On May 28, 1986, defendant Mission moved this court for an order staying all proceedings and trial in this action against Mission pending the outcome of rehabilitation proceedings begun in the Superior Court of the State of California. On October 31, 1985, the California Superior Court entered an order appointing the Insurance Commissioner of California as Conservator of Mission due to Mission's insolvency within the meaning of the California Insurance Code. Insurance Commissioner of California v. Mission Ins. Co., No. C 572724 (Cal.Super.Ct. Oct. 31, 1985). Pursuant to that order, all persons were enjoined by the court from instituting or maintaining any action at law or suit in equity against Mission or its Conservator.

 Plaintiffs argue that the October 31 order has been superseded by a March 6, 1986 order by the same court which approved an application for authority to reinsure the business of Mission. Insurance Commissioner of California v. Mission Ins. Co., No. C 572724 (Cal.Super.Ct. Oct. 31, 1986). Basically, that order approved a rehabilitation plan worked out in a Letter Agreement between Mission and the California Insurance Commissioner. As plaintiffs see it, this effectively terminated the rehabilitation process and no stay is warranted.

  This court reads the March 6, 1986 order as authorization by the Superior Court for the Conservator to proceed with a tentative plan for rehabilitation. A definitive agreement has not yet been reached; rather the court said that:


Upon the execution of the Definitive Agreement and other documents to carry out the provisions and intent of the Letter Agreement, the Insurance Commissioner shall file the appropriate application for approval of said Agreement or Agreements.

 Id. at 4. The court did not vacate its October 31, 1986 order. Instead, it views the rehabilitation process as ongoing. This is not surprising since the Letter Agreement, to become effective, requires approval of three different state insurance commissions and of 70 percent of the reinsurers defined as having an interest. See Letter Agreement, Exhibit B to Plaintiffs' Opposition to Motion to Stay, filed June 11, 1986, at 10-11.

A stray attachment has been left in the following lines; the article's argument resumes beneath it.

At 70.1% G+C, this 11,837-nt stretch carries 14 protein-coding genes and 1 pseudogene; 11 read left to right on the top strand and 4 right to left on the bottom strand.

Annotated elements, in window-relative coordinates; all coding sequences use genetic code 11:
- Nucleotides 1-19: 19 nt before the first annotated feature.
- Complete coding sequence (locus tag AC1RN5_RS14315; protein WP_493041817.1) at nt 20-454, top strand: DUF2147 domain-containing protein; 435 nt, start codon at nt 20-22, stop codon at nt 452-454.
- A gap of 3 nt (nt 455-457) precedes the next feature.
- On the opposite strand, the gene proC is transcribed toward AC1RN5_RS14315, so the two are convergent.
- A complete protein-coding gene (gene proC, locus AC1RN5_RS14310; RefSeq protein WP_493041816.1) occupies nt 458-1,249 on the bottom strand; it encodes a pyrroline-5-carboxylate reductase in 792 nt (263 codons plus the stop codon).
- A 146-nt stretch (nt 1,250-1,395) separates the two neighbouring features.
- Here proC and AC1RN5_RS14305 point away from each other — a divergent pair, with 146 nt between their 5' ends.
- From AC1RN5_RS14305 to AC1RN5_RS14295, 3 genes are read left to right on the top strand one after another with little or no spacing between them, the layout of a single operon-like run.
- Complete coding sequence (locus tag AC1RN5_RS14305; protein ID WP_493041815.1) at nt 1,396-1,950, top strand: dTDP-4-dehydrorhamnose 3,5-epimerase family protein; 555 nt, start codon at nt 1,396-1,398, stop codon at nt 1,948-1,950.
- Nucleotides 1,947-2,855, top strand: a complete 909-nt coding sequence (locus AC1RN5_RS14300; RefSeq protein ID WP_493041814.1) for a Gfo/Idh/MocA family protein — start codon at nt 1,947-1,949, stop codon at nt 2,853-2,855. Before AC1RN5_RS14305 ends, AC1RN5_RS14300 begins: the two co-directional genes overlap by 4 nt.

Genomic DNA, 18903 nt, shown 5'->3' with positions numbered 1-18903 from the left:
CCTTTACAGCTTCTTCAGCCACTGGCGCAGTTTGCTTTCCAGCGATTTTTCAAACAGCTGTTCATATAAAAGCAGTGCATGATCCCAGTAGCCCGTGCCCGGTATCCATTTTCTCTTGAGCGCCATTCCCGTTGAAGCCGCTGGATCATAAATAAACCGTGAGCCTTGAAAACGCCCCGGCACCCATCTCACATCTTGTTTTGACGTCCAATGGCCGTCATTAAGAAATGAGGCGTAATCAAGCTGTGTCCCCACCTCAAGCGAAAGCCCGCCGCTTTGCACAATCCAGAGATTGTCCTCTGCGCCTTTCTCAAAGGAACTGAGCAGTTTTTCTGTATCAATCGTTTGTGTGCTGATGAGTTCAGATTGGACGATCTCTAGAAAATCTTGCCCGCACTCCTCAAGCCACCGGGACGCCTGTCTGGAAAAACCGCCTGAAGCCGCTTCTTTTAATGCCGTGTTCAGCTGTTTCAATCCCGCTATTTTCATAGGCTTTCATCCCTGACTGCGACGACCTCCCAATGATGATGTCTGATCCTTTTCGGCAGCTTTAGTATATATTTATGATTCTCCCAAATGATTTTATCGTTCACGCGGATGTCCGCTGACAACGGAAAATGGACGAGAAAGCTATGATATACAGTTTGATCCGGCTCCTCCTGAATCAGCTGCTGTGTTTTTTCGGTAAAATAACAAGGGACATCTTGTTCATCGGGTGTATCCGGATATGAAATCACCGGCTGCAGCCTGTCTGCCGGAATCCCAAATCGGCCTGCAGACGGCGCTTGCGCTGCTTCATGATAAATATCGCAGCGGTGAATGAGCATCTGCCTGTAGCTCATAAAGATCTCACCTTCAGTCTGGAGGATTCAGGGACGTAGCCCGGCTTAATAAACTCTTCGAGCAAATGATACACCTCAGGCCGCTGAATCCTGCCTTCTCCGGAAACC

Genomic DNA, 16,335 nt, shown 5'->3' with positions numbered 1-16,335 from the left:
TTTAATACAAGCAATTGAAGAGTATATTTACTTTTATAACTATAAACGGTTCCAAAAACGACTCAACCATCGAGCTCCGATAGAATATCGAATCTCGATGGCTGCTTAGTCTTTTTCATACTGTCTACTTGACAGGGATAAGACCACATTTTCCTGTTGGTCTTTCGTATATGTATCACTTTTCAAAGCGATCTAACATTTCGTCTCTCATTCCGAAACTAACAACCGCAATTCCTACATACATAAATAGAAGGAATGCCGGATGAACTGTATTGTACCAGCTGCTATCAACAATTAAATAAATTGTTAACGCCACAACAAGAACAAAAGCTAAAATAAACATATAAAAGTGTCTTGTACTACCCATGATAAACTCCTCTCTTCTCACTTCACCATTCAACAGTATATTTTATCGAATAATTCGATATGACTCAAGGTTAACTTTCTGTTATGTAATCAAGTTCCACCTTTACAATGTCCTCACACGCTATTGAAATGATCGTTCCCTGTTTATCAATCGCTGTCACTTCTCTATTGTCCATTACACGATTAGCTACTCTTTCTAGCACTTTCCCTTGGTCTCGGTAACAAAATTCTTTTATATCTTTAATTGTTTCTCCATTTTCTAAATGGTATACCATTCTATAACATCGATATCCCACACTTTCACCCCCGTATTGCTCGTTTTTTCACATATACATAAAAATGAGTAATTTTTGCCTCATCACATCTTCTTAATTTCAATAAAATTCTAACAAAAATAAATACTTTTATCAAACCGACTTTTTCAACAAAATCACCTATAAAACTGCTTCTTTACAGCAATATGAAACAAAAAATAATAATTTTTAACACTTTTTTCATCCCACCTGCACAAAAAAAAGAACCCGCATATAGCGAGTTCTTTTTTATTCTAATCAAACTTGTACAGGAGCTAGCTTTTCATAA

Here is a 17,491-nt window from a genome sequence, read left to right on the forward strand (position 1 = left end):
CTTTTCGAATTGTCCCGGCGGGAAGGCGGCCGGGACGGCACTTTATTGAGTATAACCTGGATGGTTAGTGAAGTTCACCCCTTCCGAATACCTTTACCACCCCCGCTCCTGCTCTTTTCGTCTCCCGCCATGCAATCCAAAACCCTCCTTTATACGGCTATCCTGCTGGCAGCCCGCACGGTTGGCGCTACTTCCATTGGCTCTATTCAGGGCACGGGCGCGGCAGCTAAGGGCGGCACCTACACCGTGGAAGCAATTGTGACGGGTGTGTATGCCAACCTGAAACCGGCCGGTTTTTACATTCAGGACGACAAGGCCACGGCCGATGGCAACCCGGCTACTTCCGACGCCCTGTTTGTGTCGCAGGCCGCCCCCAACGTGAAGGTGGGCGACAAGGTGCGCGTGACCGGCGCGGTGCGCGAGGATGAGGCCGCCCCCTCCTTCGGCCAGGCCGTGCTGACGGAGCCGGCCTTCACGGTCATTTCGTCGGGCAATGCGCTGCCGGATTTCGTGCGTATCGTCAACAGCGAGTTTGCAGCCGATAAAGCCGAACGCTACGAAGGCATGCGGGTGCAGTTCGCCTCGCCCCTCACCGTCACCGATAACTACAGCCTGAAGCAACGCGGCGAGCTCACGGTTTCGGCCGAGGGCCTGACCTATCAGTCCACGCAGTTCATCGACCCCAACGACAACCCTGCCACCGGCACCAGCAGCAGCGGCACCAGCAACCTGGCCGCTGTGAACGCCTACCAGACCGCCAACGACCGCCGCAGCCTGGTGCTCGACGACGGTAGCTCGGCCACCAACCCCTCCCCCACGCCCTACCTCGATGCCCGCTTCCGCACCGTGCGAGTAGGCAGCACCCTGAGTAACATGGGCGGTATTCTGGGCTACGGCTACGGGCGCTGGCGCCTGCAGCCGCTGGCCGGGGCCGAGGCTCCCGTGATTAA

This court finds that the best interests of litigation are served by staying these proceedings as regards defendant Mission pending completion of the California state proceedings. See Dellinger v. Mitchell, 143 U.S. App. D.C. 60, 442 F.2d 782 (D.C. Cir. 1971). The purpose of rehabilitation is the preservation of the company and the removal of the causes of insolvency. It would be detrimental to plaintiffs and other Mission policy holders to allow suits to proceed against Mission at a time when it is struggling to lift itself from the brink of insolvency. For that reason, Mission's motion to stay is granted until such time as the rehabilitation process is complete and the Superior Court of California explicitly vacates its order of October 31, 1985. Mission shall continue to be served with all pleadings, discovery and correspondence, and shall be allowed to continue to attend hearings, pretrial proceedings, and depositions.

 IV. Defendant Midland Insurance Company Motion to Dismiss/Stay

 Defendant Midland moves this court to dismiss these proceedings as against it or, in the alternative, for a stay of all proceedings against it pending the outcome of liquidation proceedings before the Supreme Court of the State of New York. On April 3, 1986, an order of liquidation was filed in the Supreme Court authorizing and directing the New York Superintendent of Insurance to take possession of Midland's property and to liquidate the business and affairs of Midland. In Re Midland Insurance Company, No. 41294-1986 (N.Y. Sup.Ct. Apr. 3, 1986). The order provides that all claimants who have claims against Midland are permanently enjoined from bringing any action against Midland or the Superintendent. Instead, all claimants must file those claims in the liquidation proceeding.